When I was in high school, I planned to become an architect. I took all the technology classes I could and found joy in them all. Why wouldn’t I, when I had a teacher like Mr. Johnston. His passion for his subject was palpable, and his sarcastic sense of humor made me want to crack the quiet shell I had formed around myself. Each day, I entered that room knowing I would be working, but it wasn’t the kind of “working” I was used to at school. I was building and drawing as I bopped along to music, and, yes, I was still learning. I felt true joy in that room.
When I think back to the other classes I loved in high school, they, too, incorporated joy. I savored the variety in those safe, energetic rooms. I created projects, performed chemistry experiments, and utilized the artistic freedom I was given. I had fun.
Here’s how I attempted to replicate that joy in my classroom:
Liven up the look of the room. Students need to walk into a classroom and feel joy. Recently, I saw Ingrid Fetell Lee’s 2018 TED Talk called “Where joy hides and how to find it,” and she mentions “sensations of joy,” which focus on bright colors, round objects, and symmetrical patterns. I needed that in my tiny, cramped room, so I asked my students to share their suggestions. Now, I have a gorgeous, vivid book mural and round tables instead of desks. Bookshelves line the walls with a wide variety of titles. My classroom is certainly a work in progress, but when my students tell me they enjoy spending time in it, I know I’m doing something right.
Autonomy is a must. When my students know they have choice in what they read, they read more. When they have choice in what they write, they write more. They will see reading and writing as joyful. It really is that simple. I can still challenge my students, but in a mode that works best for them.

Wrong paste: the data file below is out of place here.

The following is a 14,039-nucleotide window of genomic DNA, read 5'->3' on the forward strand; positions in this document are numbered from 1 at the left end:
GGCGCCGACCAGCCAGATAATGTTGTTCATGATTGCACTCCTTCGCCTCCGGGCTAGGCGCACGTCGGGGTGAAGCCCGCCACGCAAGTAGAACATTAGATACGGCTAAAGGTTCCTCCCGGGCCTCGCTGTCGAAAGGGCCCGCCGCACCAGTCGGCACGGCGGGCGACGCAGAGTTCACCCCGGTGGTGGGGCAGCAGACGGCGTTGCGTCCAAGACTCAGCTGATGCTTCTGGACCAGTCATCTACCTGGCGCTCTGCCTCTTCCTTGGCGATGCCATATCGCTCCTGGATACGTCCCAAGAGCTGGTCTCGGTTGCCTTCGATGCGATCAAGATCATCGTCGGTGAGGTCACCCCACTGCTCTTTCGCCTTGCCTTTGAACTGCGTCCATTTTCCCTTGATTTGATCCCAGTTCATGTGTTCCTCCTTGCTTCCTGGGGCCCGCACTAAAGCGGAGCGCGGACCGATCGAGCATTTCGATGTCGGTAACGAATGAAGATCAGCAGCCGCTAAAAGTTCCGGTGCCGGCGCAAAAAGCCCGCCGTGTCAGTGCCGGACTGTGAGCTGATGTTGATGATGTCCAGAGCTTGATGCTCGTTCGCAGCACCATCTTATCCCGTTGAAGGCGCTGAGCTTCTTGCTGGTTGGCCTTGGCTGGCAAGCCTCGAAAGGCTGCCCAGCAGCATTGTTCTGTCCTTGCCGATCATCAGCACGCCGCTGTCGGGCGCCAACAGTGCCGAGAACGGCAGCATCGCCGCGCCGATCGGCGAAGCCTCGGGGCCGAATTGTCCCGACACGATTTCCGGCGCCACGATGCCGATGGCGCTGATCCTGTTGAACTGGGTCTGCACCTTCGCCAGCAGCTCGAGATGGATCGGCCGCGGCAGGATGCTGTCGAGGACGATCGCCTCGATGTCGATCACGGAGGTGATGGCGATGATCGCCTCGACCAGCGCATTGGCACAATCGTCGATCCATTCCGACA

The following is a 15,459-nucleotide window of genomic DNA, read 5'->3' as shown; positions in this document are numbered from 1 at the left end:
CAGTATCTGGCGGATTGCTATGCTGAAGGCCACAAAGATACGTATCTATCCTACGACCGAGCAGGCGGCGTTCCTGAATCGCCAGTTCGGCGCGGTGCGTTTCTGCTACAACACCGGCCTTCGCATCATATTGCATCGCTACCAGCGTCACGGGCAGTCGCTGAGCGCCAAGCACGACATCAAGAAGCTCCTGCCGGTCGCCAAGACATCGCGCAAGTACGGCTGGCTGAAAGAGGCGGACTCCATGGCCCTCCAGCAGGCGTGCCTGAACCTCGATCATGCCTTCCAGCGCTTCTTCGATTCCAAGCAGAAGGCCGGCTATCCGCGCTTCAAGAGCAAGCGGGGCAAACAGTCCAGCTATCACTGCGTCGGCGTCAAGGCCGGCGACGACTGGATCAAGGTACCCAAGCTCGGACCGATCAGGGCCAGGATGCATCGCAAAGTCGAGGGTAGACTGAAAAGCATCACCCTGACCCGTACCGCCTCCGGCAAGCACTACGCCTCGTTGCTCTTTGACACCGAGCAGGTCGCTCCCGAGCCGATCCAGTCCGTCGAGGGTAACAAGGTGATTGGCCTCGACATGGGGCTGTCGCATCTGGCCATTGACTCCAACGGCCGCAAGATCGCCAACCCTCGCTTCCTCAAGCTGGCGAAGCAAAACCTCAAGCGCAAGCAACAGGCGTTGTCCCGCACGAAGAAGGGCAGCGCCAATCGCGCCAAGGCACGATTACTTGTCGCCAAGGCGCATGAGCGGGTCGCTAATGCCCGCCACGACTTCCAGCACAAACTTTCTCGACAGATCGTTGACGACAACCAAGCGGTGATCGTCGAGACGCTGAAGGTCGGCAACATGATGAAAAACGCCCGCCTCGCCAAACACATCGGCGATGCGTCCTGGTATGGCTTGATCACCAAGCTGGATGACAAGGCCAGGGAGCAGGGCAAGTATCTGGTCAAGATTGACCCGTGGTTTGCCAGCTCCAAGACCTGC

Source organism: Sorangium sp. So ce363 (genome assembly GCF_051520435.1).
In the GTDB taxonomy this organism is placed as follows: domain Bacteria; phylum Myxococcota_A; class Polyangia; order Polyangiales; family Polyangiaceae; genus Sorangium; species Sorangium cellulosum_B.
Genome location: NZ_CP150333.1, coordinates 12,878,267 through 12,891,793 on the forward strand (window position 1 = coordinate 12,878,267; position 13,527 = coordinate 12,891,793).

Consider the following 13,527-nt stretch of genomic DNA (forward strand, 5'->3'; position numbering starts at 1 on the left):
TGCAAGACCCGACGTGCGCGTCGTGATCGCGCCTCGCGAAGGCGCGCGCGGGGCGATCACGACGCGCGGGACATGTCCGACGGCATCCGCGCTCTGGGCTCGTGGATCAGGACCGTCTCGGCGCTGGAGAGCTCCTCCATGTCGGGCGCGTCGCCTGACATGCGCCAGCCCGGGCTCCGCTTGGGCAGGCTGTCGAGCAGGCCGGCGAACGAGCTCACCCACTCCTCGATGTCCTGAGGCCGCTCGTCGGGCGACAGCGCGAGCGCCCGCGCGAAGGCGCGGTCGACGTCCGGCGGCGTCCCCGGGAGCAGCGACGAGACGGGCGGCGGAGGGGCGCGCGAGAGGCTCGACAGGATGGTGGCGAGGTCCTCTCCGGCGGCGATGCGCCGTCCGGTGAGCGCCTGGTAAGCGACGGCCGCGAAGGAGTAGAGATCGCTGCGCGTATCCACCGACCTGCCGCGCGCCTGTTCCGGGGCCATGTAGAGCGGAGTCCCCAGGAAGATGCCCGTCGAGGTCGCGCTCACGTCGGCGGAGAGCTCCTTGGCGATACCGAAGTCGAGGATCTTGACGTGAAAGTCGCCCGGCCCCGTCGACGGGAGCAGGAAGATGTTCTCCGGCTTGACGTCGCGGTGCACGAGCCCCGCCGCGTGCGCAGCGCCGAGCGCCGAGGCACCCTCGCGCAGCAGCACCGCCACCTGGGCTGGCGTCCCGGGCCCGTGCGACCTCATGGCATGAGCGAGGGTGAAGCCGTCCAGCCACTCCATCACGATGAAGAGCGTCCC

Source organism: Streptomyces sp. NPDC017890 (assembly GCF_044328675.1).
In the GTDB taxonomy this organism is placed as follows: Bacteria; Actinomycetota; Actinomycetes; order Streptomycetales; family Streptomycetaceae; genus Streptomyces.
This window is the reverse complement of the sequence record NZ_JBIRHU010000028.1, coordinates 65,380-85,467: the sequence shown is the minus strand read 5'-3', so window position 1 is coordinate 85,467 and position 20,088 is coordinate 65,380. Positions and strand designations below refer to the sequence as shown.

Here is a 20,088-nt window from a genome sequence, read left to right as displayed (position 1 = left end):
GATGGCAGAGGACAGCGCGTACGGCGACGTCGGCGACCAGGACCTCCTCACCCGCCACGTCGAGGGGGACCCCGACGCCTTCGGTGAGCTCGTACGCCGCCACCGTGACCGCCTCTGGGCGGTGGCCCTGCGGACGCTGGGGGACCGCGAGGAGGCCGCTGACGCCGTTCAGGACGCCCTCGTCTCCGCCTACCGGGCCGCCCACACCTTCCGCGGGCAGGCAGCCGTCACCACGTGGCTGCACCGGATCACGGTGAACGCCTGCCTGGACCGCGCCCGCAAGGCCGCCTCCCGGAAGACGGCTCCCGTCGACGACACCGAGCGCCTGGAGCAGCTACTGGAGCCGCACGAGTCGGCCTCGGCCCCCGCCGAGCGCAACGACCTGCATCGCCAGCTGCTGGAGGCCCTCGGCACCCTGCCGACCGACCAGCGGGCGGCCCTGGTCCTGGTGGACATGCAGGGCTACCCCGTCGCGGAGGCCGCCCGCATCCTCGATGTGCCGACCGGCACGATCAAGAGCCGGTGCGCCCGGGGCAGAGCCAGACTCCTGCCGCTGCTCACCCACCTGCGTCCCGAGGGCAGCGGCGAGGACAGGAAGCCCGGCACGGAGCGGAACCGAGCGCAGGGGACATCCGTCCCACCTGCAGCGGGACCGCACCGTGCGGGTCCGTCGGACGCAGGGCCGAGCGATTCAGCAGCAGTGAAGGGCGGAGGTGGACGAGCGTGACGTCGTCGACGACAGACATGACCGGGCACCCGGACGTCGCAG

Connect through talk. Choice can lead to an innovative, and often powerful, voice. We must talk to our students. I ask mine questions, but, more importantly, I encourage them to ask me more. As proven in this UK study, young elementary students are full of questions, but that curiosity often disappears by the time I meet them in high school. I aim to bring that curiosity back. It all starts with making connections. I put myself on display, often writing on the fly, right in front of them. They know my struggles are real, but that’s what makes me human. When a student has a rough day, we talk. We discuss. We connect.
Add elements of surprise. Though Spring in Buffalo is often not until late April or early May, I can’t wait to take my kids outside to read and write. Yep, I’m talking about high school freshmen and seniors. Let me tell you, beautiful, tangible joy is on every face! We all need a change of scenery sometimes. It’s a welcomed surprise. When I am not the one who can be the “expert” on a given topic, I bring one in who is. Authors, activists, and journalists have come in to speak with my students. They enlighten, encourage, and inspire them.
When joy is apparent in a learning environment, we will see growth and success in our students.
Sarah Krajewski teaches 9th and 12th grade English and Journalism at Cleveland Hill High School near Buffalo, New York. She is currently in her 18th year of teaching, and is always looking for new, creative ways to help her students find joy in learning, reading, and writing. You can follow Sarah on Twitter @shkrajewski and her blog can be viewed at http://skrajewski.wordpress.com/.